gms | German Medical Science

63. Jahrestagung der Deutschen Gesellschaft für Medizinische Informatik, Biometrie und Epidemiologie e. V. (GMDS)

Deutsche Gesellschaft für Medizinische Informatik, Biometrie und Epidemiologie

02. - 06.09.2018, Osnabrück

Reproducibility in bioinformatics pipelines: the KNIME-Docker approach

Meeting Abstract

  • Blanca Flores - Universität Heidelberg, Heidelberg, Deutschland
  • Dirk Hose - Universitätsklinikum Heidelberg, Heidelberg, Deutschland
  • Anja Seckinger - Universitätsklinikum Heidelberg, Heidelberg, Deutschland
  • Petra Knaup - Universität Heidelberg, Heidelberg, Deutschland
  • Matthias Ganzinger - Universität Heidelberg, Heidelberg, Deutschland

Deutsche Gesellschaft für Medizinische Informatik, Biometrie und Epidemiologie. 63. Jahrestagung der Deutschen Gesellschaft für Medizinische Informatik, Biometrie und Epidemiologie e.V. (GMDS). Osnabrück, 02.-06.09.2018. Düsseldorf: German Medical Science GMS Publishing House; 2018. DocAbstr. 166

doi: 10.3205/18gmds089, urn:nbn:de:0183-18gmds0899

Published: August 27, 2018

© 2018 Flores et al.
This is an Open Access article distributed under the terms of the Creative Commons Attribution 4.0 License. See license information at



Introduction: Analysis of genomic data in bioinformatics pipelines supporting diagnosis and treatment decisions is becoming common practice in research and clinical applications. The complexity of processes and changing nature of software involved makes reproducibility of results challenging and time-consuming [1]. Based on the development of a software framework for the reporting of gene expression data using DNA-microarrays [2], a RNA-Seq based pipeline was established to support decisions by summarizing risk scores for multiple myeloma patients in a semi-automatic report within the project “clinically applicable, omics-based assessment of survival, side effects and targets in multiple myeloma” (CLIOMMICS). In previous work, we discussed challenges of different bioinformatics analysis software and reviewed approaches to support reproducibility [3]. In this study, we aimed to implement a reproducible pipeline following a hybrid approach.

Methods: Our four main workflow tasks were data retrieval, statistical data analysis, data querying, and visualization of results. We combined the advantages of two open source software packages: KNIME [4], to model the pipeline via a graphical workflow, and Docker [5], to preserve configurations of the dependent software. We used the KNIME Analytics Platform to create a pipeline workflow by integrating nodes for software such as R, PostgreSQL and BIRT. The CSV Reader node served for data input at different stages. To execute the R-script that calculated risk scores, we used the R Snippet node provided by community nodes. The R system itself resides in a Docker-container conserving a specific package configuration that can be shared with other users. For database querying, we used nodes for PostgreSQL database management. Finally, to map output data we used KNIME Report Designer based on the Eclipse BIRT Designer.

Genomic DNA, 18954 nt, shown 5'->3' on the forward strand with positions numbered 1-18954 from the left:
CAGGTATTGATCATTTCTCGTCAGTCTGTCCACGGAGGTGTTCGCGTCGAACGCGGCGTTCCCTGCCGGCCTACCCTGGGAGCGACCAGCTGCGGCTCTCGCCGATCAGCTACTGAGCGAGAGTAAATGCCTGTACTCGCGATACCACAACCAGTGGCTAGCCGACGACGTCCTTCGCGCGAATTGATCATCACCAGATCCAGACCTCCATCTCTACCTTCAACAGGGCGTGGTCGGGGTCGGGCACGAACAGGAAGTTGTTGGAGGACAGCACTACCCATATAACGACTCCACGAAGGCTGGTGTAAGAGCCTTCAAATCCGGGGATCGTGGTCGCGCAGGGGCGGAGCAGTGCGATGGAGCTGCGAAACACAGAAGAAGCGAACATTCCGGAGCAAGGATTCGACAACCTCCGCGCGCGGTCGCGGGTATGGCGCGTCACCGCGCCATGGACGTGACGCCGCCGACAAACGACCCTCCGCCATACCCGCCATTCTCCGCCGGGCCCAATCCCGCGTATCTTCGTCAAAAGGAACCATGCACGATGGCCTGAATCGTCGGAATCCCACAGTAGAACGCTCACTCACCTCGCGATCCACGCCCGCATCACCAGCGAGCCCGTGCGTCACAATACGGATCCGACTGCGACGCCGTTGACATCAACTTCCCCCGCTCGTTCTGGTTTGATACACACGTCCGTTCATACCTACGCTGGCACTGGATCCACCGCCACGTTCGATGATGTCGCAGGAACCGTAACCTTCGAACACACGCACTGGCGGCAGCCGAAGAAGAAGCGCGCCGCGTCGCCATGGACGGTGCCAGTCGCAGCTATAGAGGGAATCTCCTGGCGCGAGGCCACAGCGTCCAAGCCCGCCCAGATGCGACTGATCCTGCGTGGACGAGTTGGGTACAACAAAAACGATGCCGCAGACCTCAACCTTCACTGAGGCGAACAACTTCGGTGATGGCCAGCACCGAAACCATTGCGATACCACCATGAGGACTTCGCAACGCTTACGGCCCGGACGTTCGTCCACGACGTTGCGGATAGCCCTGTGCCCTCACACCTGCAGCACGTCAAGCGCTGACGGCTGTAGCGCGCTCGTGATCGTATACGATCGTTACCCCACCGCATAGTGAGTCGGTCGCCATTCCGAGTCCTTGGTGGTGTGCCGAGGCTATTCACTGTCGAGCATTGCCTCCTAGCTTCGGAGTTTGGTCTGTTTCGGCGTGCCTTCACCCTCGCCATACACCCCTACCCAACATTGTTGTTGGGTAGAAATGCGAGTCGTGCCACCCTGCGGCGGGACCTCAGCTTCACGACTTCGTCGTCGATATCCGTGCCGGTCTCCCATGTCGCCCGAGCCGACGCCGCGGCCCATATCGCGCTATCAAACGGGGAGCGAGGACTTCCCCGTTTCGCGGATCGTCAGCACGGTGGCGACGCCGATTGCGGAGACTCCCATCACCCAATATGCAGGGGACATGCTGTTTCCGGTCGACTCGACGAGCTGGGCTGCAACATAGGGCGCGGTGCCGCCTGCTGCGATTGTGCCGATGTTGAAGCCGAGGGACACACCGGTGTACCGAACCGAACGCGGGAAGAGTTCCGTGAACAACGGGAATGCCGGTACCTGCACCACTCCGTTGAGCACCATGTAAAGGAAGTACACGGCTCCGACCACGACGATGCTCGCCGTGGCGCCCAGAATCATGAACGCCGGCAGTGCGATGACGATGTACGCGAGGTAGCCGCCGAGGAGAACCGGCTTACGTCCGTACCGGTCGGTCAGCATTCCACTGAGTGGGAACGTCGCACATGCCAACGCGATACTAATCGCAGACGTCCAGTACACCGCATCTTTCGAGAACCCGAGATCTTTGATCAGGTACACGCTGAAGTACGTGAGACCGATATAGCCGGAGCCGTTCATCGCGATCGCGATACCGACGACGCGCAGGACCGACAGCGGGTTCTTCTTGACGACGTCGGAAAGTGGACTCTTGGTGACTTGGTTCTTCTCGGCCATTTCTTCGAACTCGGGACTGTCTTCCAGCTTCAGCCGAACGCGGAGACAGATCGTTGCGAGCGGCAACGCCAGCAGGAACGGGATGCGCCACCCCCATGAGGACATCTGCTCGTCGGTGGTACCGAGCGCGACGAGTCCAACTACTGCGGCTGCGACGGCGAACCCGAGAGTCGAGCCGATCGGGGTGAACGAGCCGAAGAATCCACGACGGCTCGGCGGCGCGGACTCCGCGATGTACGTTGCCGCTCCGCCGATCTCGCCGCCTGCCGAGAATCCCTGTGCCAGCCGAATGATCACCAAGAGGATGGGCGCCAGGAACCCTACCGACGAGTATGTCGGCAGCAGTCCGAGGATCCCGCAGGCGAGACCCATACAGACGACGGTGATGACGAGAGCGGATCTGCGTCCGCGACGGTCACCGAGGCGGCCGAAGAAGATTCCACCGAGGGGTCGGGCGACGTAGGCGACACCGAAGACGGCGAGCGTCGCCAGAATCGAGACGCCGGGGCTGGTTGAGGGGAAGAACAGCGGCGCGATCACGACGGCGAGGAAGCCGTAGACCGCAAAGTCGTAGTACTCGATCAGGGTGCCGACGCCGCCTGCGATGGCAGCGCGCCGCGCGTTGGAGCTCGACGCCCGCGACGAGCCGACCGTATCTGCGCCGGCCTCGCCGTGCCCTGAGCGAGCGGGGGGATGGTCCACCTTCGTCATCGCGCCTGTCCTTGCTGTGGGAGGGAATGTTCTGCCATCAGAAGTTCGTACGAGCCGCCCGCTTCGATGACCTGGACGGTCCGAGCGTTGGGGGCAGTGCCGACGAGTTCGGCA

Results: Following the design of an existing report, we created a template in KNIME Report Designer with 28 data sets mapped as output data, including risk scores. From our database, we queried relevant data from 7 tables and mapped it into the report. We uploaded the pipeline to the KNIME Server version 4.3.2 making it accessible to other users and possible to execute remotely from the IMBI Liferay portal. When the workflow is executed, a PDF document is generated in form of the CLIOMMICS report.

Discussion: KNIME allowed us to combine data retrieval, analysis, and visualization steps, and to integrate necessary software, providing a unifying framework for data analysis and flow control [6]. This is especially important in modeling bioinformatics pipelines, as even using different software, it is possible to handle version dependencies and execute old versions of workflows that produce the same results. Because software dependencies vary over time with updates and new features, Docker allows us to keep images of software configurations, along with version management to keep track of changes, and Docker-files, which document installations and environment details. Although this is the first version of the pipeline modelled in KNIME, we expect with our approach to execute this and other workflows in controlled environments, supporting reproducibility for future implementations.

Acknowledgements: CLIOMMICS is funded by German Ministry of Education and Research (e:Med initiative). Grant id:01ZX1609A.

The authors declare that they have no competing interests.

The authors declare that an ethics committee vote is not required.


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